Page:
Most Probably a Very Simple Science Question

Discussion in 'Archived Threads 2001-2004' started by Kenneth, Dec 15, 2002.

  1. Kenneth

    Kenneth Supporting Actor

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    My understanding is that the mass extinction that occurred about 65 million years ago and took out the dinos was not a cold vs warm blood thing but a big vs small. The big critters (dinos) died out and the small critters (mammals and reptiles) didn't.

    Incidentally there was a far worse extinction that occurred much earlier that took out the reptiles and cleared the way for the dinos. Mass extinctions are just nature's way of engaging in natural selection.

    As to books, I am not sure which are best. However, with all the recent Evolution series that have been out there should be some book tie ins for them.

    Kenneth

    "That's weird, it seems to have put my reply first. Maybe it will correct itself."
     
  2. Ike

    Ike Screenwriter

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    I'm sure this will seem like an elementary question for some, so I apologize in advance.

    I'm assuming the dinosaurs evolved, and then became extinct. Did all warm blooded animals on the planet (wasn't the latest theory the dinosaurs were warm blooded?) die? If so, did the evolutionary cycle for apes start after the dinosaurs extinction? Is there any evidence there were ape like creatures in dinosaur times?

    BTW, does anybody know a good book detailing the facts of evolution for the layman, i.e. comparing it to other theories? I was thinking about going with The Blind Watchmaker, but since it's quite a few years old, I'm sure there are more up to date works.
     
  3. BrianW

    BrianW Cinematographer

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    Kenneth, can I borrow your time machine?

    I promise to have it back an hour ago.
     
  4. Brian Harnish

    Brian Harnish Screenwriter

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    Ike- It's not exactly that simple. The Dinosaurs didn't just suddenly become "extinct." They were wiped out by an asteroid (or was it a comet?) that struck the Yucatan Peninsula about 65 million years ago.
     
  5. Kenneth

    Kenneth Supporting Actor

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    Brian H,
    It's not that simple either. The dinos were on their way out already and ecological cataclysm simply proved to be the straw that broke the dinos back. Climates were already changing before the dinos went extinct and its possible they would have gone out, even without the impact.
    Kenneth
    BrianW, looks like my time machine batteries ran out. guess i should have used duracel [​IMG]
     
  6. Dan Hine

    Dan Hine Screenwriter

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    No, see....it was all the raw meat that the carnivores/omnivores were eating. They got food poisoning. Then with no meat eating dinos to ensure crowd control, the herbivores just ate up all the available food. They then died out from starvation. [​IMG]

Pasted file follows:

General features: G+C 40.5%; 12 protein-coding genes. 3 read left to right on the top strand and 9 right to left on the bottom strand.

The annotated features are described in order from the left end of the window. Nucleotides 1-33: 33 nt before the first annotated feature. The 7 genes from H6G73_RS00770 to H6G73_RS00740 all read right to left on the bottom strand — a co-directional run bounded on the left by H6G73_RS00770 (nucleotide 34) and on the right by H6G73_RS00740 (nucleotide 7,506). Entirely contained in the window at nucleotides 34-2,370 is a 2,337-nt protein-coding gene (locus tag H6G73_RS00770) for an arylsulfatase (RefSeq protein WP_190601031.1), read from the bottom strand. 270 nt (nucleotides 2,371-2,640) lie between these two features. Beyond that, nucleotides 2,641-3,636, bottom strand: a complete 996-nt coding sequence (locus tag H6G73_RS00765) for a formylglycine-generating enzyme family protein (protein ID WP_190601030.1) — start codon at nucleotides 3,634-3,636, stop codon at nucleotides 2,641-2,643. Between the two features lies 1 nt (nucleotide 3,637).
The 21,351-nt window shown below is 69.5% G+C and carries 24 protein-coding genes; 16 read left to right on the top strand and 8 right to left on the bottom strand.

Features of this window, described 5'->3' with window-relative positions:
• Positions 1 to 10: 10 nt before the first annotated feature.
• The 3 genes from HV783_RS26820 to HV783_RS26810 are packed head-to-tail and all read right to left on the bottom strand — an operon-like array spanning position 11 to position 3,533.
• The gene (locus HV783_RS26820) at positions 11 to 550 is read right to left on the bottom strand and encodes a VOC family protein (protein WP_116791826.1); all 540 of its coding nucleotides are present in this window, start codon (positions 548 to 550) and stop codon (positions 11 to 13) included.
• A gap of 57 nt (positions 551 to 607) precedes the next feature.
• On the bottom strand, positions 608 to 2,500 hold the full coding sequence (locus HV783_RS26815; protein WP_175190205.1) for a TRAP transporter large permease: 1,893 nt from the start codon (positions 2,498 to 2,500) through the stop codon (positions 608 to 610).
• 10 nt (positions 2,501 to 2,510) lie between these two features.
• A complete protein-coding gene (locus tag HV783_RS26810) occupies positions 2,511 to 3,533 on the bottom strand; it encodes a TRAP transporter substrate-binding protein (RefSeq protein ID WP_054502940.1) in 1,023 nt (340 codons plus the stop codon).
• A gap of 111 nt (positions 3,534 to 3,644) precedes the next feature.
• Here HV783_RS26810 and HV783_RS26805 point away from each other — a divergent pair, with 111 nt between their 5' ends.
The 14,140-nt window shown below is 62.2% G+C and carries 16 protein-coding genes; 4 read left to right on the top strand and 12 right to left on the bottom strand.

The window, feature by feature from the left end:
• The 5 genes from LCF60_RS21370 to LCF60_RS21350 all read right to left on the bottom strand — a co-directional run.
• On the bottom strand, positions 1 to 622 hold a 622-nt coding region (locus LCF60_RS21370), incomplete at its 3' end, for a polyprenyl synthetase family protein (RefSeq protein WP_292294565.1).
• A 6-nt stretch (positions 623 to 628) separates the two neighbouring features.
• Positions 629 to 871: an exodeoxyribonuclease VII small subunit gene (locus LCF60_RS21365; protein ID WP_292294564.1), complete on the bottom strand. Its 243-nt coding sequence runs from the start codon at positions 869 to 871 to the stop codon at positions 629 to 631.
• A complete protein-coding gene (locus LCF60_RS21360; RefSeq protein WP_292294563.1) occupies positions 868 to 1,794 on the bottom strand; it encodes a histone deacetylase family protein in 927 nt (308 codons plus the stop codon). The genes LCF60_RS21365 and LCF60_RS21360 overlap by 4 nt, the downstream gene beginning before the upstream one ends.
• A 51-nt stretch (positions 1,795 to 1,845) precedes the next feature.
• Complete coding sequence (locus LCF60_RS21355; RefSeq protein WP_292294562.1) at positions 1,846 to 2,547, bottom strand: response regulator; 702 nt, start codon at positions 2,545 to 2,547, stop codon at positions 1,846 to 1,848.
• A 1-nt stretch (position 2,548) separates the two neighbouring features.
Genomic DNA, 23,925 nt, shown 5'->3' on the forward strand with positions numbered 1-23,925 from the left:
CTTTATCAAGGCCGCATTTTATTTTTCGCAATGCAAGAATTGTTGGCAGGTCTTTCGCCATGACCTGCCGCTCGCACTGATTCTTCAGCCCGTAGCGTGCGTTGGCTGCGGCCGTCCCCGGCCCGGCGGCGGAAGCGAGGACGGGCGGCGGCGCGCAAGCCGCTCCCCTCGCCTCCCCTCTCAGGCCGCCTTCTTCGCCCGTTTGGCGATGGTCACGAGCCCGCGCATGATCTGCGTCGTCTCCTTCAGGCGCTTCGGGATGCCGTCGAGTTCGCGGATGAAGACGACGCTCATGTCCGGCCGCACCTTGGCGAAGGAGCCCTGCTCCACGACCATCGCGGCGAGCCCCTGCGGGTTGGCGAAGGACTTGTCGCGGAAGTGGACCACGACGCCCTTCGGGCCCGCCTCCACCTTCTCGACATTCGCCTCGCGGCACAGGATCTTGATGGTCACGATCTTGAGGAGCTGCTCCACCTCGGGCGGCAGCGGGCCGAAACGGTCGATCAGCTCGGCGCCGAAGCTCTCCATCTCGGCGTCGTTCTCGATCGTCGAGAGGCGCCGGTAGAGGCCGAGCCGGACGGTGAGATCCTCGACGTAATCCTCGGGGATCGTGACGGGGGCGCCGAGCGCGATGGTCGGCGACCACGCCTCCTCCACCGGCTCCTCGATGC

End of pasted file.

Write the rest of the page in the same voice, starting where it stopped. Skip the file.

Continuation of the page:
7. Wayne Bundrick

    Wayne Bundrick Cinematographer

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    I started reading this thread and I'm thinking, "So where's the simple science question?"

    How the hell did you answer the question 45 minutes before it was asked?
     
  8. Holadem

    Holadem Lead Actor

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    Some devilry is at work here [​IMG]!
    *Paging conspiracy theorists*
    --
    Holadem
     
  9. Jack Briggs

    Jack Briggs Executive Producer

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    It was due to HTF's time-machine software that Parker has been working on. The man's a real wizard, I tell you.

    Actually, the software seems to be reading the time/date stamp of the posts and arranging them accordingly, according to local times. I'm sure Parker, as always, will come up with a solution soon.

    As for reading a good popular-level explanation of the mechanisms involved in evolution, any of the late Stephen Jay Gould's excellent books will do. Though not about the mass extinction at the K-T boundarie, Dr. Donald Johannsen's excellent Lucy affords a fascinating glimpse into how paleoanthropology works, as well as an excellent overview of human evolution.
     
  10. Kenneth

    Kenneth Supporting Actor

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  11. Ted Lee

    Ted Lee Lead Actor

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    don't quote me on this, but here goes...

    the dinos were wiped out due to an asteroid. this is pretty well accepted because of the "iridium (sp?) layer".

    this iridium material forms a ring in the earth's crust about the same time the dinos bit it. the thing is...iridium is *not* found naturally on earth. so guess where it is found in abundance? asteroids.

    when that thing hit, it must have been (in every sense of the word) cataclysmic!
     
  12. Danny R

    Danny R Supporting Actor

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    Of course the interesting thing is that after most of the great extinctions of the world (I believe there are 6 major extinction events), there is usually a evolutionary boom where the survivors are filled with new opportunities to multiply and prosper and slowly evolve into a multitude of new species.
     

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